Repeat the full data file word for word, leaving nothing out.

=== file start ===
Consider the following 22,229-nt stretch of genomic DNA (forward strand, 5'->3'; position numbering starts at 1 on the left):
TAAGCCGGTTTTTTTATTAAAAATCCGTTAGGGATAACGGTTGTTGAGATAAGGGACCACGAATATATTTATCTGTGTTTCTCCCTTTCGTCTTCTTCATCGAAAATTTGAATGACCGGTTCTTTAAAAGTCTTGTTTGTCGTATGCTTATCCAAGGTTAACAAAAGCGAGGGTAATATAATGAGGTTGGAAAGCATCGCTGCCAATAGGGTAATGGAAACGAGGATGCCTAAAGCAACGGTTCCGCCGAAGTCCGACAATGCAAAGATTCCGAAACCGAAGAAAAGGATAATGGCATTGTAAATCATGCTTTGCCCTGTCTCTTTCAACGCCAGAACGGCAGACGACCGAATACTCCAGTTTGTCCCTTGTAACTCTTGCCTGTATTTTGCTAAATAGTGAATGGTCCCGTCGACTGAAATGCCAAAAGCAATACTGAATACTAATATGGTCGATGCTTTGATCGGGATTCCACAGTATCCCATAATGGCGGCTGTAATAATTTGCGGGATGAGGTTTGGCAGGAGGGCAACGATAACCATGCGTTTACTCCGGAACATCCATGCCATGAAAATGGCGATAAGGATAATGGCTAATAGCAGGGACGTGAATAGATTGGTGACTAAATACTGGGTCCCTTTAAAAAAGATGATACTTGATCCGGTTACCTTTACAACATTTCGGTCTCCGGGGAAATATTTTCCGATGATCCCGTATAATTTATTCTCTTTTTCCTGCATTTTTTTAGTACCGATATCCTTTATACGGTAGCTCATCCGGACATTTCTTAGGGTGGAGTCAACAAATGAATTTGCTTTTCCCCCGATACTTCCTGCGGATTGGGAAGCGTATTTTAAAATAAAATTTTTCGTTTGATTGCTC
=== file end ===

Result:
Consider the following 22,229-nt stretch of genomic DNA (forward strand, 5'->3'; position numbering starts at 1 on the left):
TAAGCCGGTTTTTTTATTAAAAATCCGTTAGGGATAACGGTTGTTGAGATAAGGGACCACGAATATATTTATCTGTGTTTCTCCCTTTCGTCTTCTTCATCGAAAATTTGAATGACCGGTTCTTTAAAAGTCTTGTTTGTCGTATGCTTATCCAAGGTTAACAAAAGCGAGGGTAATATAATGAGGTTGGAAAGCATCGCTGCCAATAGGGTAATGGAAACGAGGATGCCTAAAGCAACGGTTCCGCCGAAGTCCGACAATGCAAAGATTCCGAAACCGAAGAAAAGGATAATGGCATTGTAAATCATGCTTTGCCCTGTCTCTTTCAACGCCAGAACGGCAGACGACCGAATACTCCAGTTTGTCCCTTGTAACTCTTGCCTGTATTTTGCTAAATAGTGAATGGTCCCGTCGACTGAAATGCCAAAAGCAATACTGAATACTAATATGGTCGATGCTTTGATCGGGATTCCACAGTATCCCATAATGGCGGCTGTAATAATTTGCGGGATGAGGTTTGGCAGGAGGGCAACGATAACCATGCGTTTACTCCGGAACATCCATGCCATGAAAATGGCGATAAGGATAATGGCTAATAGCAGGGACGTGAATAGATTGGTGACTAAATACTGGGTCCCTTTAAAAAAGATGATACTTGATCCGGTTACCTTTACAACATTTCGGTCTCCGGGGAAATATTTTCCGATGATCCCGTATAATTTATTCTCTTTTTCCTGCATTTTTTTAGTACCGATATCCTTTATACGGTAGCTCATCCGGACATTTCTTAGGGTGGAGTCAACAAATGAATTTGCTTTTCCCCCGATACTTCCTGCGGATTGGGAAGCGTATTTTAAAATAAAATTTTTCGTTTGATTGCTC